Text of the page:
My class in Difficulty continues to intellectually scare the hell out of me—surely these older, more educated people recognize me as an impostor,  an idiot in their midst.  But then I listen to my Italian classmate fight through this secondary language and get so frustrated that she can’t articulate these complex historiographical concepts in this double-jointed pack rat tongue, and I realize she is likely also worried that we won’t see her intelligence behind the barrier.  I hear myself speak and see that I have come so far in the last 10 years, academically and in many other ways (confidence not least among them).

I’ve always found it wryly hilarious that a fearful introvert like me has consistently been drawn to very people-oriented careers.  It is even more so now, no matter how I wish to understand this call to ministry.  But we, all of us, are called to this communion, this community, this frustrating mix of never understanding and constantly explaining.  God created 2 people in the beginning, Genesis tells us—I’m not interested here in the sexuality that is or isn’t in this passage, I’m interested in the fact that God did it because it was not good for man to be alone.  We were created such that we dive headfirst (side first?) into this relational mess, granting each other the room to recharge and grow—and the forgiveness to continue when we forget our differences and demand ourselves from each other.

People honk me off.  A lot.  They also frighten me, hurt me, and disappoint me.  Sometimes it is mine to call them on this, to hold them to account for their actions—as they hold me to mine.  But I must also remember how much I do not know, how much I have to wait for them to tell me, how much I have to be reminded that God is God, and I am not.


“Everyone who calls, ‘Help, God!’ gets help.’ But how can people call for help if they don’t know who to trust? And how can they know who to trust if they haven’t heard of the One who can be trusted? And how can they hear if nobody tells them? And how is anyone going to tell them, unless someone is sent to do it? That’s why Scripture exclaims, A sight to take your breath away! Grand processions of people telling all the good things of God! But not everybody is ready for this, ready to see and hear and act. Isaiah asked what we all ask at one time or another: ‘Does anyone care, God? Is anyone listening and believing a word of it?’ The point is, before you trust, you have to listen.”  (Romans 10:13-17a, MSG)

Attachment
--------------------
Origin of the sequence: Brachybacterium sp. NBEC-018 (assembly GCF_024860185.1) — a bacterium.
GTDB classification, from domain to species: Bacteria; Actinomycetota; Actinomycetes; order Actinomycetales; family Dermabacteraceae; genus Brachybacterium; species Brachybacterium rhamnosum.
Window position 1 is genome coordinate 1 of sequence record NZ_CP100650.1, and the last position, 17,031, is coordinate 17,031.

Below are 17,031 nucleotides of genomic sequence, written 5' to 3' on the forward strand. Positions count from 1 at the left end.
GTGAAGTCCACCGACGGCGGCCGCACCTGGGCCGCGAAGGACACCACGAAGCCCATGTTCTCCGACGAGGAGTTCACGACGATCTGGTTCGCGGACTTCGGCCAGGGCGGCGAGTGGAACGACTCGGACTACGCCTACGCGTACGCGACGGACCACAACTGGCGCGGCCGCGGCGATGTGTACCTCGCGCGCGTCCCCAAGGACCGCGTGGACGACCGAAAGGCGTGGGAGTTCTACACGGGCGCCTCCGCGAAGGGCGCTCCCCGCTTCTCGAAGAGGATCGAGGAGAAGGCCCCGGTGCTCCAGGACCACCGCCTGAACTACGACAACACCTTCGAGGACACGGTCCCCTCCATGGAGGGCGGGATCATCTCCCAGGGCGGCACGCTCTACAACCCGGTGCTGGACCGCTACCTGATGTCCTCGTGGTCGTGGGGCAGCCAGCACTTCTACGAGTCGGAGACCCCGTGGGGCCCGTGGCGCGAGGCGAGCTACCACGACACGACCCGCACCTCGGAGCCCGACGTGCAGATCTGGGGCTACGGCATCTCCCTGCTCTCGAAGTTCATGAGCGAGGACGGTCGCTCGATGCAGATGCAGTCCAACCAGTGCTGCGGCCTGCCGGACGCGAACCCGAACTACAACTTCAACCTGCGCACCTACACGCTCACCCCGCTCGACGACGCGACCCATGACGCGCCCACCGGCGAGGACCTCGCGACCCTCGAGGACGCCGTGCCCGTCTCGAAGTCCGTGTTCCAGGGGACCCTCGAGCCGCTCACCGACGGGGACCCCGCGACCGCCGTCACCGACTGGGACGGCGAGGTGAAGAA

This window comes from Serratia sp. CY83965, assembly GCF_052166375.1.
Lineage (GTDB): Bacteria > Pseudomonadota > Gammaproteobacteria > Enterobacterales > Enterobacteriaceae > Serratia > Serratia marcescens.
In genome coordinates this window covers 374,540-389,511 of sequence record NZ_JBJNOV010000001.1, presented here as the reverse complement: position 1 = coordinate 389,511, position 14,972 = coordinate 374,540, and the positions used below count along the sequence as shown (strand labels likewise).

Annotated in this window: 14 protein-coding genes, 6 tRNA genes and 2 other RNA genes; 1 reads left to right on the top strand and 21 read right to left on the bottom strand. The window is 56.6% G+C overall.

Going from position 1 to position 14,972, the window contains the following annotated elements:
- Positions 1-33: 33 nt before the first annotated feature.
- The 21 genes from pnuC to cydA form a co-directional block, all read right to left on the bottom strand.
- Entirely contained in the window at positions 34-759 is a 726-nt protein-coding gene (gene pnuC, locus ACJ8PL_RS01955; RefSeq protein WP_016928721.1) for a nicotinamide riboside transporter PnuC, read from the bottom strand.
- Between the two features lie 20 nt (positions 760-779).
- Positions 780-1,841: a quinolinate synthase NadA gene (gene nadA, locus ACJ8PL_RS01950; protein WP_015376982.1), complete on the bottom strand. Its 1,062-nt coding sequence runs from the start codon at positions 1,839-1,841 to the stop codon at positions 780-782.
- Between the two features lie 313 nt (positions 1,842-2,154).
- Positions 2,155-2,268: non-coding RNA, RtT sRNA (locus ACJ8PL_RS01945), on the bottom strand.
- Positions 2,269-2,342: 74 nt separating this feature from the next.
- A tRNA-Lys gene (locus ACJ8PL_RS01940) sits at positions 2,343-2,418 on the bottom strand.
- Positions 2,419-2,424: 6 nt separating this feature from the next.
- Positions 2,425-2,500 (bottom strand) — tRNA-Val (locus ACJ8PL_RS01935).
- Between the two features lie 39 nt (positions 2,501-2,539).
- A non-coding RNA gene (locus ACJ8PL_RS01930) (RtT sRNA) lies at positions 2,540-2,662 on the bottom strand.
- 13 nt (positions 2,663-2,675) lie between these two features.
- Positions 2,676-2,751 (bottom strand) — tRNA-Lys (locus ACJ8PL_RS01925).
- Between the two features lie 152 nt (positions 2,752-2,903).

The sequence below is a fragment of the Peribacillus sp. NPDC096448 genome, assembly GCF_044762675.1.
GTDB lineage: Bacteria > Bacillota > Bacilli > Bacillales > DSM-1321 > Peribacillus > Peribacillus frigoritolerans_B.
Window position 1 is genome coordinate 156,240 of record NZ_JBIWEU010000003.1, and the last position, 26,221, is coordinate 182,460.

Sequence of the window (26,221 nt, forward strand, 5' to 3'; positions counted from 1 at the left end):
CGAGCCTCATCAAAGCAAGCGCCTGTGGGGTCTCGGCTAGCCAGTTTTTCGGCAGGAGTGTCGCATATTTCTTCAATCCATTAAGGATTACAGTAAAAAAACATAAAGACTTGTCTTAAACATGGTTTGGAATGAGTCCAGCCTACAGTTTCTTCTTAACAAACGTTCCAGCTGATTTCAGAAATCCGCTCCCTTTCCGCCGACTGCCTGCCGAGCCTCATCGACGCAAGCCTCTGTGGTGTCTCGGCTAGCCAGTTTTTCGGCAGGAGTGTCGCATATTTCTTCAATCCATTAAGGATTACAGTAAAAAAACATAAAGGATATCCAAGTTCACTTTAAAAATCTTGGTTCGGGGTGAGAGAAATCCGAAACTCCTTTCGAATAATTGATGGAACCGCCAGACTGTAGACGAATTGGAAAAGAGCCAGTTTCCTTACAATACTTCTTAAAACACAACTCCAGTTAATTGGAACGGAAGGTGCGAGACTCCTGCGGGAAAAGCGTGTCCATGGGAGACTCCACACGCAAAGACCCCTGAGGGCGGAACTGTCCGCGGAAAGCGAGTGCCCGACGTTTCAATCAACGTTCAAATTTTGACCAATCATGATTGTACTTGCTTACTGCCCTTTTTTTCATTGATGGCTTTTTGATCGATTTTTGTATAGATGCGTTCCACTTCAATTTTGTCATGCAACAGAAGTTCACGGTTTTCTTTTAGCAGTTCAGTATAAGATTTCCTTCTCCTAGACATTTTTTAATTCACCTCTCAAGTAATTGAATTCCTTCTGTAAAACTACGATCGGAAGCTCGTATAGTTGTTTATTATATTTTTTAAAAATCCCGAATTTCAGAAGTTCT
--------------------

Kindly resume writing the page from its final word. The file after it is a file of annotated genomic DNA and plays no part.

2 thoughts on “All the Things We Cannot Know

  1. It’s always fascinating to read your description of people or places I know. I’ve been to the city in question a number of times but it’s wonderful to read your vivid description of it. You bring out the “spiritual implications” of the place. And yet I can appreciate the pain that goes with it. Thank you for sharing that pain so poetically with us.


    • Many thanks, my friend. There is much joy in the city, as well, which I’m sure you’ve noticed; it just fascinates me that such extreme emotions go totally unheeded because everyone has somewhere else to be and all of our mothers taught us not to talk to strangers, even to make sure they’re alright. It is such an odd thing that the closer we are to each other, the deeper the space in between.